This is so scary!
Sir Alexander Fleming’s discovery of penicillin in 1928 was so revolutionary that the Scottish physician received a Nobel Prize, a knighthood, and a spot on TIME‘s list of the most important people of the 20th century. Antibiotics have since saved millions of lives, but now the power of these miracle drugs is in serious jeopardy.
The Centers for Disease Control released a new Vital Signs report this week detailing the terrifying spread of “nightmare bacteria,” infection-causing germs resistant to all currently available antibiotics.
The World Health Organization has identified antimicrobial resistance as a growing public health threat of broad concern.
Out of 5,776 samples, federal health officials identified rare antibiotic-resistant genes in more than 200 of them in 27 states across the country. Even more alarming, they discovered that one out of every four samples tested showed the capability of spreading resistance to other bacteria.
“I was surprised by the numbers we found,” Dr. Anne Schuchat, principal deputy director of the CDC, told CNN. “Two million Americans get infections from antibiotic resistance, and 23,000 die from those infections each year.”
How Antibiotic Resistance Works
Antibiotic resistance developed in response to the increased and continued use of antibiotics. As the word literally means “against life” in Greek, these drugs kill both bad bacteria causing illness as well as good bacteria protecting the body from infection. However, bacterium can “learn” to defend against antibiotics it’s seen before, or even similar ones. By resisting the drug, the bad bacteria not only survives, but the dearth of good bacteria allows it to proliferate. The drug-resistant bacteria then takes over, and even passes on its superior defense mechanisms to other germs.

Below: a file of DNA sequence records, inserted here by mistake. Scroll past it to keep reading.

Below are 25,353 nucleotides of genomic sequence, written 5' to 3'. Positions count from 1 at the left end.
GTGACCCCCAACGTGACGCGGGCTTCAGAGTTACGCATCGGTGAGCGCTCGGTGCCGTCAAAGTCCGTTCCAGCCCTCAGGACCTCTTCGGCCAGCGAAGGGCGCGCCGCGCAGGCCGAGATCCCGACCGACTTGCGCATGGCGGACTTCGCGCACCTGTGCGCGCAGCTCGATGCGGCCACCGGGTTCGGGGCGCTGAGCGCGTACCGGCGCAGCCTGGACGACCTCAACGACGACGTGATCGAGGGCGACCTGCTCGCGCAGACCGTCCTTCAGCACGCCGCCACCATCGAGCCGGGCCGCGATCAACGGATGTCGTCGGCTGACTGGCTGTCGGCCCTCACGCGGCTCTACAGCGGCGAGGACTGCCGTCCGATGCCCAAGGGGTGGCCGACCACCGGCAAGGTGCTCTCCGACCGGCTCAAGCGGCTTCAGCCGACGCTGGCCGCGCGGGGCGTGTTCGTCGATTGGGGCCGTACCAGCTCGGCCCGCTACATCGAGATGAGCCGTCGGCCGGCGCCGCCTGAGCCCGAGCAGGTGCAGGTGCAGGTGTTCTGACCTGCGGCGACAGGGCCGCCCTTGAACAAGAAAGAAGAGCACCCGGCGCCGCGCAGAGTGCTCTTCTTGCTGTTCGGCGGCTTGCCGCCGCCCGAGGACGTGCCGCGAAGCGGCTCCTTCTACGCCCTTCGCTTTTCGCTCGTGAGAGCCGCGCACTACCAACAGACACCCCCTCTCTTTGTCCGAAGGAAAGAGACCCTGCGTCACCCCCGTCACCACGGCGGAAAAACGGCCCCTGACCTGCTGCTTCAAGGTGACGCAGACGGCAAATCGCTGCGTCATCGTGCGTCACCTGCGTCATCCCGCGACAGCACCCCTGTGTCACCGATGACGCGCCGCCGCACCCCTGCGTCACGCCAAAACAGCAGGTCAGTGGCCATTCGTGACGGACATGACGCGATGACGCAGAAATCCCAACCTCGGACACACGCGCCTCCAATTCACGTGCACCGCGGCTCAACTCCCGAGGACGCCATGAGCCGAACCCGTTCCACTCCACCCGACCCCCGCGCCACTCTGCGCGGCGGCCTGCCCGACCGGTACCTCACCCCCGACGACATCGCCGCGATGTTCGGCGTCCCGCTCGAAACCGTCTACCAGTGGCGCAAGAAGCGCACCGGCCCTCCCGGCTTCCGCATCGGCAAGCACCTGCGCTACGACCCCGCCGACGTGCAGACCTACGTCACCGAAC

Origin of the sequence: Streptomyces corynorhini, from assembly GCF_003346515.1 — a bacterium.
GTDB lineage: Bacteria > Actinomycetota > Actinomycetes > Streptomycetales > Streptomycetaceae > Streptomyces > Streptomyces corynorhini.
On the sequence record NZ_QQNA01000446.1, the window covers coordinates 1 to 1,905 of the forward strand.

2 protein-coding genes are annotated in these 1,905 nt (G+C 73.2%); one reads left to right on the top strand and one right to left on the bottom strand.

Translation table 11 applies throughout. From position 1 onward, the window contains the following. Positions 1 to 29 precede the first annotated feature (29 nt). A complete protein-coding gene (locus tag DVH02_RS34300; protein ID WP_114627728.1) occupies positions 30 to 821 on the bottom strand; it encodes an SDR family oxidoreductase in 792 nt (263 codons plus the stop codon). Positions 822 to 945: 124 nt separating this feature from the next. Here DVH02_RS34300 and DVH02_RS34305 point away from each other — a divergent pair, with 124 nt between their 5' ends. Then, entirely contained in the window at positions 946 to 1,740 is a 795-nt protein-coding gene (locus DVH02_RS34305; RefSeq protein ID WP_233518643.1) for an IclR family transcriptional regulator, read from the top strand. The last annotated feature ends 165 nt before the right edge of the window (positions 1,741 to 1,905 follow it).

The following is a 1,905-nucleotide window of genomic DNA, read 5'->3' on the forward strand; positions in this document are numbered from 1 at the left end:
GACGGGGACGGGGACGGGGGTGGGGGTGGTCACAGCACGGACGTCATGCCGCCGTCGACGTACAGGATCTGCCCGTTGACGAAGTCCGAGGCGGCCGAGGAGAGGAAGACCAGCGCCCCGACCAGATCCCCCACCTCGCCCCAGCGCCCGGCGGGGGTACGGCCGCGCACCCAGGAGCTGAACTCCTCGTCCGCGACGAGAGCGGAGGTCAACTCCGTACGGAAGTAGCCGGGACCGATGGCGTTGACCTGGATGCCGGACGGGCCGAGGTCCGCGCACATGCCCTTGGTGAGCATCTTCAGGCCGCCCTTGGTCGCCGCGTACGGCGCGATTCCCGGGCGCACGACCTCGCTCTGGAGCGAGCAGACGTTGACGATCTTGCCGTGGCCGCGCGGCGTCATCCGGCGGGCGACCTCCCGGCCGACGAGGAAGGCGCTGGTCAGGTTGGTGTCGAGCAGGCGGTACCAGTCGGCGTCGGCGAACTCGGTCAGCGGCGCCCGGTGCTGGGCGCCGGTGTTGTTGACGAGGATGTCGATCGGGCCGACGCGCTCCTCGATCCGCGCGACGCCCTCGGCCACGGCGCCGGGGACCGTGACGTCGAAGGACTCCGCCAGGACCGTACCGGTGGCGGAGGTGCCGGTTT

Methicillin-resistant staph aureus (MRSA) is a strain of bacteria that resists multiple types of penicillin.
Doctors have known about this problem for decades, and you’ve probably heard of MRSA (methicillin-resistant staph aureus) before — the strain that resists all drugs in the penicillin family. Another group called CRE (Carbapenem-resistant enterococci) can withstand the most powerful antibiotics available, according to ABC News.
Other bacteria can resist multiple classes of drugs. Since they’re “virtually untreatable,” as many as half of patients infected with nightmare bacteria die, according to Dr. Schuchat.
In 2014, the World Health Organization stated that a “post-antibiotic era — in which common infections and minor injuries can kill — far from being an apocalyptic fantasy, is instead a very real possibility for the 21st century.”
What’s Being Done About It
While the results definitely sound scary, this new report comes as a direct result of increased funding to the CDC to prevent the spread of resistant bacteria. In January 2017, the organization launched a new nationwide network of labs that identify problematic pathogens before big outbreaks hit, NPR reports. When they detect unusual germs (usually in a hospital or healthcare facility), officials work to contain the infection and prevent its spread to others.
Physicians can also look to use antibiotics more effectively. Doctors prescribe unnecessary antibiotics at least 30% of the time, according to the CDC. For example, many patients insist on receiving the treatment for the common cold, even those most of these infections come from viruses. Antibiotics only treat bacteria and don’t affect viruses like the common cold or the flu.
There’s room for improvement outside of the medical field as well. The CDC says that everyone should always practice good hygiene, including washing hands frequently and keeping cuts clean until healed. When you see doctors, inform them if you’ve received health care in another country or facility, and talk to them about preventing infections, caring for chronic conditions, and receiving recommended vaccines. Taking these basic steps (don’t skip the soap!) can help protect you against potential pathogens, whether they’re the nightmare variety or not.